Julianne Moore will star in the upcoming 'The Hunger Games: Mockingjay' movies (the third book in the popular trilogy has been split up into two separate films).
(Photo: Dan MacMedan, USA TODAY)
(USA TODAY) Julianne Moore may have one of the most unpredictable, audacious résumés in the business.
"There's never been a definite plan to any of it," says Moore, who this year alone has hopped from playing a messy, divorced rocker in What Maisie Knew to a sexy, older classmate of a porn addict in Joseph Gordon-Levitt's Don Jon to the fearsome Margaret White in Carrie.
Next, she's headed to the much-watched set of The Hunger Games: Mockingjay to take on the popular franchise's steely rebellion leader, President Alma Coin.
Moore says she was drawn to the part after reading the dystopian series. "My son read them when they first came out ... and then my daughter a few years ago started reading The Hunger Games. We were on vacation and I didn't bring a book to read, and she went and caught up with her brother to play ping-pong. I picked up her book and read it that afternoon, and then downloaded the other two on my iPad and tore through them."
Moore praises author Suzanne Collins' deft navigation of strong political themes. "They're books about war but with adolescent overtones," she says. "It's about, what is totalitarianism, what is revolution? How do people compromise, how do we repeat our mistakes? It's heartbreaking. I was really impressed by the books, so I'm delighted to be doing it."
The actress has completed makeup tests to play the silver-haired Coin and is heading to the Georgia set to begin filming soon. She says the Mockingjay team is trying to give fans the Coin they've imagined from the text. "I think everybody tries very hard to honor the book because there's so many people who have invested themselves in it," she says. Mockingjay, the Hunger Games trilogy's final book, will be split into two separate movies.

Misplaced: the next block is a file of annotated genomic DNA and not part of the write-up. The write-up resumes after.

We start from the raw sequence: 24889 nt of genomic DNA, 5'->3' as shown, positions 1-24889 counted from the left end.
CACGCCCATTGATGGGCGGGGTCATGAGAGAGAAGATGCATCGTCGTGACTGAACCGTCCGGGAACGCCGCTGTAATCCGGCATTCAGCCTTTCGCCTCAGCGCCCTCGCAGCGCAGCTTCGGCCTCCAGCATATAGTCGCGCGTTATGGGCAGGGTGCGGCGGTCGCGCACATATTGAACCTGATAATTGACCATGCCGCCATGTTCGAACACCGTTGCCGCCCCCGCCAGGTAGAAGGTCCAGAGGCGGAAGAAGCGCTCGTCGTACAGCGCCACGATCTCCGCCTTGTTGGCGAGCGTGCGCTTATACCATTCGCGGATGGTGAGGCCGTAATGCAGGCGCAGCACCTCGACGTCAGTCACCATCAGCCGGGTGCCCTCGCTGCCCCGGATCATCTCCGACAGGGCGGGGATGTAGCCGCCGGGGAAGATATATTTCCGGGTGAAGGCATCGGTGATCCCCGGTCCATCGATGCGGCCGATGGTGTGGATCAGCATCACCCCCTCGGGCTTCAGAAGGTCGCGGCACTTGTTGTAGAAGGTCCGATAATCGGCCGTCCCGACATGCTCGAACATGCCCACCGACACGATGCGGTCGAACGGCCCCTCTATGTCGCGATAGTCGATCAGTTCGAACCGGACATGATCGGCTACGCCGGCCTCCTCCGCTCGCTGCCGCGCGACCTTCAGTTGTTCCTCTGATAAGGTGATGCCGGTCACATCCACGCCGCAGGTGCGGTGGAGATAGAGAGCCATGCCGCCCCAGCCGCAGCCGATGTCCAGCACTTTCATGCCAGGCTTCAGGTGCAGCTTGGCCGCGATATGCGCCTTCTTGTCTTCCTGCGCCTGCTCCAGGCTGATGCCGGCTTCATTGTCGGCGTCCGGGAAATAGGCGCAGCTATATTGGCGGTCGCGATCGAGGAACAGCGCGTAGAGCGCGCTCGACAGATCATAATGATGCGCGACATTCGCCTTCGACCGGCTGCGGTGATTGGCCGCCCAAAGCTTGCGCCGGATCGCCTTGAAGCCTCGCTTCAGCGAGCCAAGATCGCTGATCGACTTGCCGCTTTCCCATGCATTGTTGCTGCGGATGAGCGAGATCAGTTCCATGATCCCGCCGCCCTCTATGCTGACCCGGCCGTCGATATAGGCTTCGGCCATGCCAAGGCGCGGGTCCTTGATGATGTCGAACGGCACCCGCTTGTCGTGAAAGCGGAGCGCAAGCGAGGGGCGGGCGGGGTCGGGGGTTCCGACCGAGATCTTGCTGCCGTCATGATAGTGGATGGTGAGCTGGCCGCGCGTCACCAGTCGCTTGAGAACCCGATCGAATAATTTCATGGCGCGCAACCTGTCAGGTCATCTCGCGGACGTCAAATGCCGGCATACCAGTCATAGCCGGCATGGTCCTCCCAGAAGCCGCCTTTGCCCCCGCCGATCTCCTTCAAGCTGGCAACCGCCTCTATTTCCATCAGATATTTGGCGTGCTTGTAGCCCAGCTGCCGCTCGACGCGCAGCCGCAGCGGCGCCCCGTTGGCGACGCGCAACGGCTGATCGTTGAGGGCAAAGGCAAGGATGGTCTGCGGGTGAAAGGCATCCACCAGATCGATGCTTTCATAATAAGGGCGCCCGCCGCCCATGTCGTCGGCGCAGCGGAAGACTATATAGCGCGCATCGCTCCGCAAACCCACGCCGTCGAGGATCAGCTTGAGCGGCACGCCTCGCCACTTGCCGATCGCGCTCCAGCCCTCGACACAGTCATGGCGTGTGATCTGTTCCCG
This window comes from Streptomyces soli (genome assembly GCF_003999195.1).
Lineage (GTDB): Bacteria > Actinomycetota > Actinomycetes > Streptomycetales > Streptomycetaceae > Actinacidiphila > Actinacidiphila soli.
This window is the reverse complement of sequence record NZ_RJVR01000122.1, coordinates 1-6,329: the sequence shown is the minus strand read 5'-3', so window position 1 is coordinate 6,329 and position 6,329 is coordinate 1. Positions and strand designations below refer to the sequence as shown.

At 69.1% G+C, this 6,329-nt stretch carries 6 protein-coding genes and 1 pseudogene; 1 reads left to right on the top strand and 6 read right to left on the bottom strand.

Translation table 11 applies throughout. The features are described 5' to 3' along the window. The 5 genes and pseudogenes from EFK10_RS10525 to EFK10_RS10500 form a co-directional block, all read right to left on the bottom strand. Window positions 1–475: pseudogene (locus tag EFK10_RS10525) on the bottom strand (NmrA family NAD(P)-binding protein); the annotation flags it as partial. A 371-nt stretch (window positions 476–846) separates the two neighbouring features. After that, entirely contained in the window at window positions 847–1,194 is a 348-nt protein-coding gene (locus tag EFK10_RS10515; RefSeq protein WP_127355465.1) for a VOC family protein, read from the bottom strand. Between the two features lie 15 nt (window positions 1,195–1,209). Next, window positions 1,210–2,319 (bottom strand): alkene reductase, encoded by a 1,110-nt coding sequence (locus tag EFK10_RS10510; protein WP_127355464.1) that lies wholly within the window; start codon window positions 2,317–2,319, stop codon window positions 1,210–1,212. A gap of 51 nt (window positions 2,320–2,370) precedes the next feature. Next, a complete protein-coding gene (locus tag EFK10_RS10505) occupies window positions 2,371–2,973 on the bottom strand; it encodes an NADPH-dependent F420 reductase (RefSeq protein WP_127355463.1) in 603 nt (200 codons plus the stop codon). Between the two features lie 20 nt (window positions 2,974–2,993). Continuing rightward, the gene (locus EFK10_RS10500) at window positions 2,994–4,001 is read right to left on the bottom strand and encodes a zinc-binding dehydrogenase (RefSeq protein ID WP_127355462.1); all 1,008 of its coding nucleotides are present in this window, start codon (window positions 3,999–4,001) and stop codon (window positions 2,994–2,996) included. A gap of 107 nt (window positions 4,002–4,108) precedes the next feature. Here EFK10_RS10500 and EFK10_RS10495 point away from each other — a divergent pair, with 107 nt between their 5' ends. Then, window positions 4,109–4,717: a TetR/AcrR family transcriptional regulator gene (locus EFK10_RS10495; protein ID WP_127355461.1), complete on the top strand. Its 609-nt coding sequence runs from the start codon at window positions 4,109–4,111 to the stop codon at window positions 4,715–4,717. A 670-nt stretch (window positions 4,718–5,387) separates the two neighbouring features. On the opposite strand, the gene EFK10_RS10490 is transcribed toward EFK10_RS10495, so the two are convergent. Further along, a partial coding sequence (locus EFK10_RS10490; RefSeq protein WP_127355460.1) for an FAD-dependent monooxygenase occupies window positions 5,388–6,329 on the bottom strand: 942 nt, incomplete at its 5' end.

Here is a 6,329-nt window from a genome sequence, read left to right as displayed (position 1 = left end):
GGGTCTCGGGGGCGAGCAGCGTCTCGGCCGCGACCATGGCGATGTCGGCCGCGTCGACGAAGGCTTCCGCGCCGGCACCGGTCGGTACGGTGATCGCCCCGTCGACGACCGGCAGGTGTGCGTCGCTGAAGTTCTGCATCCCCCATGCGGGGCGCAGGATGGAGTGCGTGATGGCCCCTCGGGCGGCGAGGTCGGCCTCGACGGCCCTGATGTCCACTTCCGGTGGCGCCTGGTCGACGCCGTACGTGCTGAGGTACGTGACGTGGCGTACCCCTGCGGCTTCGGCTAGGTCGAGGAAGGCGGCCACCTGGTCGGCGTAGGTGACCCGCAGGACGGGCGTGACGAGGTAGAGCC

The franchise is another notch in Moore's celebrated career, which has included lauded films such as The Hours, The Kids Are All Right and Game Change. Carrie's Chloë Grace Moretz says she learned a lot about how to conduct herself on set from her on-screen mom. "She's so little. She's like 5-foot-5 and little bitty hands and little bitty feet. She's very sweet and calm but she doesn't (suffer fools). When she knows what is right for a character, she'll say (so)."
Carrie director Kimberly Peirce calls Moore "the kind of actor that (directors) love to work with, because she's brilliant, because she knows her instrument, because she knows the business and because she knows how to be firm when she has to be firm."
But Moore, who brought her husband, Bart Freundlich, and children to her Walk of Fame ceremony this month, says she still feels like her "career could just evaporate at any moment. ... I feel like I could turn my head and be like, 'Whoop, it's gone!' "
She was surprised by how emotional she felt at the star ceremony. "Look, in 50 years someone could be like, '(Julianne Moore) who?' But now they'll be like, 'Well, she must have had a job at some point!' " she says with a grin.